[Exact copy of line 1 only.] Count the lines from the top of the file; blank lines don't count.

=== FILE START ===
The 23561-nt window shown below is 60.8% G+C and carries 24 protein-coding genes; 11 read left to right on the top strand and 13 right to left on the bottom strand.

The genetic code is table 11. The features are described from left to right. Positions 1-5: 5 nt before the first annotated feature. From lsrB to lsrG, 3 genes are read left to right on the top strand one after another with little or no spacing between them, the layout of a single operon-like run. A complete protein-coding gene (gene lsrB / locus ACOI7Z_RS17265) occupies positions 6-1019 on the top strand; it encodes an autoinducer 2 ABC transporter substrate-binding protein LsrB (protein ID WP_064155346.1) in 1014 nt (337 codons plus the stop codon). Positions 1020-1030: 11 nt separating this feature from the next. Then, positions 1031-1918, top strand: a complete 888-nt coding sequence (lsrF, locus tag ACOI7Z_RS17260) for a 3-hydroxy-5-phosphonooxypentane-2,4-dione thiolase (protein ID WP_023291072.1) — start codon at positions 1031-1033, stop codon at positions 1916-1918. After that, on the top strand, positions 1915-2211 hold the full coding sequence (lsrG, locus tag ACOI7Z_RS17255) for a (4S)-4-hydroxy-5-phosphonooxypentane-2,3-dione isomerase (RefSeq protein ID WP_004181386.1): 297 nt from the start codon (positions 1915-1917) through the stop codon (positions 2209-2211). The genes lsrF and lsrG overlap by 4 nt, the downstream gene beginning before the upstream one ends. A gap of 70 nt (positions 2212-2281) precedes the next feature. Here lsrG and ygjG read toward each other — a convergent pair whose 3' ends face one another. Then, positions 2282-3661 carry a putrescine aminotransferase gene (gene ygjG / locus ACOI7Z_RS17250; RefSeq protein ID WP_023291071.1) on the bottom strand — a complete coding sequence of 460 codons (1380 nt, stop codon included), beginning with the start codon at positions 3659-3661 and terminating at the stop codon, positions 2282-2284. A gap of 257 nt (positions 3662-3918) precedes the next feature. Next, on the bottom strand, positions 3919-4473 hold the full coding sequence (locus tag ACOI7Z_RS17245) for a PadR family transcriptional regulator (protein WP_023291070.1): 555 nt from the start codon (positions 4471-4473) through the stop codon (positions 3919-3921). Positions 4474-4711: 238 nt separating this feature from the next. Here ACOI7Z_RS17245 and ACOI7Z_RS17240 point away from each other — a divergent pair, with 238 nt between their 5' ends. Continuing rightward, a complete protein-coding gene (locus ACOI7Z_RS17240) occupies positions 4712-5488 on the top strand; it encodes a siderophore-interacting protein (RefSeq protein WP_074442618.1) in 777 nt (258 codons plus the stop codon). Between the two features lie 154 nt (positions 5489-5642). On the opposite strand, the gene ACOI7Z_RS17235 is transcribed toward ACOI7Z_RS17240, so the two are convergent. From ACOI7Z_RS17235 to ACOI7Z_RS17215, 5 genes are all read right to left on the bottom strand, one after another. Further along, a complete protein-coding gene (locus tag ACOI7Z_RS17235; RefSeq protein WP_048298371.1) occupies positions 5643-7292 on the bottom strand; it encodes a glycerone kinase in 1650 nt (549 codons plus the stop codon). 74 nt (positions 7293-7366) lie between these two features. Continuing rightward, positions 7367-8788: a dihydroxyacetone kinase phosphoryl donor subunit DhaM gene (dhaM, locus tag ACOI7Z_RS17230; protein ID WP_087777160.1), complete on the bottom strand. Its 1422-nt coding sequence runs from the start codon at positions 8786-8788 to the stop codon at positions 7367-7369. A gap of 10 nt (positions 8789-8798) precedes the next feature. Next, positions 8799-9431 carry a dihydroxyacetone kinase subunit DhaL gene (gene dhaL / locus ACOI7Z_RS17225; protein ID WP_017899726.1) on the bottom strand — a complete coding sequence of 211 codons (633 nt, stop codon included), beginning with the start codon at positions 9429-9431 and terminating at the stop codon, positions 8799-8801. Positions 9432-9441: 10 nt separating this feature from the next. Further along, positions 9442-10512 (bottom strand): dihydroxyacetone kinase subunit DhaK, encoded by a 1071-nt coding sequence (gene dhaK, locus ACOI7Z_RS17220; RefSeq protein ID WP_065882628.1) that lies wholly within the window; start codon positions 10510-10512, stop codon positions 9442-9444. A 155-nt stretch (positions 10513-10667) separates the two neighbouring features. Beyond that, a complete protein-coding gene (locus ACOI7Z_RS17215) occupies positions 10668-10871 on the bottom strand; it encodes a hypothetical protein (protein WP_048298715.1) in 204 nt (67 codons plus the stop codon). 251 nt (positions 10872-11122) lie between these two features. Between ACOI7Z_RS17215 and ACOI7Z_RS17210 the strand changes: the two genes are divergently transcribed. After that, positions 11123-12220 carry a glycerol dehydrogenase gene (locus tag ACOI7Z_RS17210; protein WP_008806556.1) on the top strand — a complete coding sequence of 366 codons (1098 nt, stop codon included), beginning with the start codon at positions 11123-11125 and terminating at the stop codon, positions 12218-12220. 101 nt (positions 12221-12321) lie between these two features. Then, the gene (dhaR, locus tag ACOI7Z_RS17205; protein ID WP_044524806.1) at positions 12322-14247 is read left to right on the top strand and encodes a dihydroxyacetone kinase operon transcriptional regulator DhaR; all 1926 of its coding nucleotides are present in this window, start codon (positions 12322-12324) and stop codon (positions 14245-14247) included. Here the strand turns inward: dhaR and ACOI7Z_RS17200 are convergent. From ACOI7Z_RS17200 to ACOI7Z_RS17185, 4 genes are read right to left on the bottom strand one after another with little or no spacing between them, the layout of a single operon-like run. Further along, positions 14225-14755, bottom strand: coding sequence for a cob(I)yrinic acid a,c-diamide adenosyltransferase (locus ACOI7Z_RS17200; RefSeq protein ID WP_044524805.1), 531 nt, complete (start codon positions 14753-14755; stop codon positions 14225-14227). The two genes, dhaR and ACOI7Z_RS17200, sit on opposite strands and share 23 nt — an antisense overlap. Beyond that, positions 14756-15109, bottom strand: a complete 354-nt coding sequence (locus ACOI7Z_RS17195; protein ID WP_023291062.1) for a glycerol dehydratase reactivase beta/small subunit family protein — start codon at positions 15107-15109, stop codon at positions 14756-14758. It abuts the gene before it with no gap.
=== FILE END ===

The 23561-nt window shown below is 60.8% G+C and carries 24 protein-coding genes; 11 read left to right on the top strand and 13 right to left on the bottom strand.